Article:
The Economic Idiocy of Economists
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The American Economic Association's annual meetings are a scary sight, with thousands of economists all gathered in the same place – a veritable weapon of mass destruction. Chicago was the lucky city for 2012 this past weekend, and I had just finished participating in an interesting panel on "the economics of regime change", when I stumbled over to see what the big budget experts had to say about "the political economy of the US debt and deficits".
The session was introduced by UC Berkeley economist Alan Auerbach, who put up a graph of the United States' rising debt-to-GDP ratio, and warned of dire consequences if Congress didn't do something about it. Yawn.
But the panelists got off to a good start, with Alan Blinder of Princeton, former vice-chairman of the US Federal Reserve, describing the public discussion of the US national debt as generally ranging from "ludicrous to horrific". True, that. He asked and answered four questions.
First, is there any urgency (to reduce the deficit or debt)? No. The government can borrow short term at negative real interest rates, and long-term at about zero. The world is paying us to hold their money. That is anything but a debt crisis. The Fed is out of bullets, he said – referring to the fact that the US Federal Reserve had lowered short-term rates to zero and had used quantitative easing to help keep long-term rates low. So we need more fiscal stimulus, preferably spending that focuses on actually creating jobs. Amen.
Second, should we focus on the next decade? No, he said, and noted that the Congressional Budget Office's (CBO's) budget deficit projections over the next decade are about 3.6% of GDP, which is not much to get agitated about. Also true.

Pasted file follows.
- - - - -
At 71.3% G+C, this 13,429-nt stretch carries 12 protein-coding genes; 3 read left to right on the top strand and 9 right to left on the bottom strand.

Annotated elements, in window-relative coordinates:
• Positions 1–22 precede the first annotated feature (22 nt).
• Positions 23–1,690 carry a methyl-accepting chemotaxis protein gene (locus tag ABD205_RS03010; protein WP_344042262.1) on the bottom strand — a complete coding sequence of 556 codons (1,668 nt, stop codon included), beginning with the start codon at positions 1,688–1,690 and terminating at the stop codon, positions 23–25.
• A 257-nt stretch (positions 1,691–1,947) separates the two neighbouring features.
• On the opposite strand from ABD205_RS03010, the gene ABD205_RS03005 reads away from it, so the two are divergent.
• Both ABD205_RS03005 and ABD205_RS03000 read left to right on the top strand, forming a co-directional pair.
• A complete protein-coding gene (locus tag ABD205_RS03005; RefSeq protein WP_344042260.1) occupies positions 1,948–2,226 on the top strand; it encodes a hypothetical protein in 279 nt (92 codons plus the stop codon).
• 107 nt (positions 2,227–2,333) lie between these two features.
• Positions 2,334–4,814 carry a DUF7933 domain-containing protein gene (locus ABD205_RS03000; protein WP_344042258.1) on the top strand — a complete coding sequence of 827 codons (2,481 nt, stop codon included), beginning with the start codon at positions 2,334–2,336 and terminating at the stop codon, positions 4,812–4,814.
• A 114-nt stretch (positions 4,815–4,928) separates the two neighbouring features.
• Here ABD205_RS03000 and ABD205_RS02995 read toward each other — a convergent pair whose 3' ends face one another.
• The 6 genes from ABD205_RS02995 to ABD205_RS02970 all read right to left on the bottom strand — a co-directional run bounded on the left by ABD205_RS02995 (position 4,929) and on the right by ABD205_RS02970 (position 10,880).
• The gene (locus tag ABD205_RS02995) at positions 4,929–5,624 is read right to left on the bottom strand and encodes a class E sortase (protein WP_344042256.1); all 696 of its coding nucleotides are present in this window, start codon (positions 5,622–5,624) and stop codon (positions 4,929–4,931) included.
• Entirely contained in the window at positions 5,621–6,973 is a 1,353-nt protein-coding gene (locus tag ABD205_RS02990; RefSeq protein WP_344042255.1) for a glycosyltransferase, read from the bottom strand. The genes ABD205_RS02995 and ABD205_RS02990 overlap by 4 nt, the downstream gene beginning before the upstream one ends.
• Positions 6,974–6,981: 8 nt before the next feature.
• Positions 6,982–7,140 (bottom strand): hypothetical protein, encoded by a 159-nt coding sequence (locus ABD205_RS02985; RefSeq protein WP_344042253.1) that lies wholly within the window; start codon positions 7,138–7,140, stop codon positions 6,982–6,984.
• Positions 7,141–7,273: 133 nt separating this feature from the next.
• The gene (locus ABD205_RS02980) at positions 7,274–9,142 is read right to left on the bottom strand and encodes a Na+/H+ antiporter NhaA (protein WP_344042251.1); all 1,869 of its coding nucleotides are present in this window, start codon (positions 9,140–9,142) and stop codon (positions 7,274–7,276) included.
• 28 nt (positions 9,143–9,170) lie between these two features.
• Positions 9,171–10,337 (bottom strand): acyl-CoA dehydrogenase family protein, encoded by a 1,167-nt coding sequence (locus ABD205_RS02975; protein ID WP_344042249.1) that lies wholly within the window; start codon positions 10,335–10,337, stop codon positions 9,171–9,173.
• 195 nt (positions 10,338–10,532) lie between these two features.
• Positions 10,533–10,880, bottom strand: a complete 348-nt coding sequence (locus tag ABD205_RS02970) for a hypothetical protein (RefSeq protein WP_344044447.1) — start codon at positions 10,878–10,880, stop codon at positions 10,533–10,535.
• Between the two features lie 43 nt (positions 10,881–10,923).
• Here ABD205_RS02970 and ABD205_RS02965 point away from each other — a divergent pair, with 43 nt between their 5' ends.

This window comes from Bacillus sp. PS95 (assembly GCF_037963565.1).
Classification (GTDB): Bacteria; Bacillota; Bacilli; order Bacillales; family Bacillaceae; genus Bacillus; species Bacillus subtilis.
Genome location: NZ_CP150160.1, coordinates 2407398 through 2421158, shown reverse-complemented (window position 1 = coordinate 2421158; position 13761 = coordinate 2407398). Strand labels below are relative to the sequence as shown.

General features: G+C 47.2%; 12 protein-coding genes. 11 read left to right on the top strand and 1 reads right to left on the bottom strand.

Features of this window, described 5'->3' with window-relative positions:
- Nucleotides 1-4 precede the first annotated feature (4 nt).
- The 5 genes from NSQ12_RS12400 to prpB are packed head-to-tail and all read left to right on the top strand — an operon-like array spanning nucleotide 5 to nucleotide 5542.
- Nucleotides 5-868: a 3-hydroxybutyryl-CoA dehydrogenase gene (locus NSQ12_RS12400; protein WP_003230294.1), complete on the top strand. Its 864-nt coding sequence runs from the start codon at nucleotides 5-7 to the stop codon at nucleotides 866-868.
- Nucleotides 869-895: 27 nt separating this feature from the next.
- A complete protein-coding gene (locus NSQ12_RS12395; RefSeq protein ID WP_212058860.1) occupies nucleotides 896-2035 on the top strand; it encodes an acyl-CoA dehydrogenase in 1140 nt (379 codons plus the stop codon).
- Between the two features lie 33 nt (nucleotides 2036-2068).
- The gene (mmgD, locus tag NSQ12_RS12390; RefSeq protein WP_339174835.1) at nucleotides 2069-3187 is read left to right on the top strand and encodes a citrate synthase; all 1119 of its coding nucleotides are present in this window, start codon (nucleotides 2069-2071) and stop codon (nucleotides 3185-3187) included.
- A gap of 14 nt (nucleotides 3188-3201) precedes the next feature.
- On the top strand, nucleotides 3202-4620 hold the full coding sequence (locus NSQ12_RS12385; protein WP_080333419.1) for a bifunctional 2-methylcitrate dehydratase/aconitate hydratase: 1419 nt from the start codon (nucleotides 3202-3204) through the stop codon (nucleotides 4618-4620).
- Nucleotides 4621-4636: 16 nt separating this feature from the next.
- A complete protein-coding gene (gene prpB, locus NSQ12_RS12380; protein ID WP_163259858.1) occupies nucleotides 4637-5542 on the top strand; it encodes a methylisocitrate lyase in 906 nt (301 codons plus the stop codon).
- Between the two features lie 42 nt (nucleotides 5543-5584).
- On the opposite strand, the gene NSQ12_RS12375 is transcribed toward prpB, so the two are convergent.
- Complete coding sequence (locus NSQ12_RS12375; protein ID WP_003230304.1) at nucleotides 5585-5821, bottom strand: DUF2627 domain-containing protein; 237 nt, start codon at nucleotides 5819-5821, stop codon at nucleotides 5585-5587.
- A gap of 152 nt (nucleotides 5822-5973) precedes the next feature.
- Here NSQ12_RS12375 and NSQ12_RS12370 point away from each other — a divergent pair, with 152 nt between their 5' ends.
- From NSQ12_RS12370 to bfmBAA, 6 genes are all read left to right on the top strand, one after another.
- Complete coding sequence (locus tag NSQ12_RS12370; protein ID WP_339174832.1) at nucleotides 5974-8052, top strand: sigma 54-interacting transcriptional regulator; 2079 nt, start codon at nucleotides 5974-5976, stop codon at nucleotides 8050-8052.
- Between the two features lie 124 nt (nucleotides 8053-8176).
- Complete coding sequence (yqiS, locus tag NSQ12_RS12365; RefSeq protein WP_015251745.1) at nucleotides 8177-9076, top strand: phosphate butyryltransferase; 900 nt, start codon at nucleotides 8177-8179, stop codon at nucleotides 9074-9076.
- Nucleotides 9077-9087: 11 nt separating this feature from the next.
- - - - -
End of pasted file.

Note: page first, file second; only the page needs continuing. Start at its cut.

Third, is government spending the problem? No, he said, it's healthcare costs, and mainly the rising price of healthcare (that is, not the ageing of the population). Most important truth yet! (More on this below.)
Fourth, is the public really up in arms about the deficit? No, actually, they care more about the economy and jobs. As they should.
Blinder concluded that since this is an election year, we can forget about having any fact-based discussion of these issues in 2012. Happy New Year, he said, and the audience laughed. Well, that was refreshing, I thought – an economist telling the unvarnished truth to hundreds of his people at the annual meetings.
But a rapid descent into hell was imminent. Former CBO director Douglas Holtz-Eakin was next, talking about the need to "repair" social security and Medicare. The United States has all the characteristics of countries that run into trouble, he said. Then he warned that the US is going to end up like Greece. This is one of the dumbest things that anyone with an economics degree can say.
Hello, Mr Holtz-Eakin! Have you ever heard of the US dollar, the world's key reserve currency?
The United States is not going to end up like Greece, any sooner than it will end up like Haiti or Burkina Faso. A country that can pay its foreign public debt in its own currency and runs its own central bank does not end up like Greece.
In fact, even Japan is not going to end up like Greece, and Japan has a gross public debt of about 220% of its GDP, more than twice the size of ours and vastly larger – again, relative to its economy – than that of Greece. And the yen is nowhere near the dollar in its importance as an international reserve currency. But the Japanese government is still borrowing at just 1% interest rates for its ten-year bonds.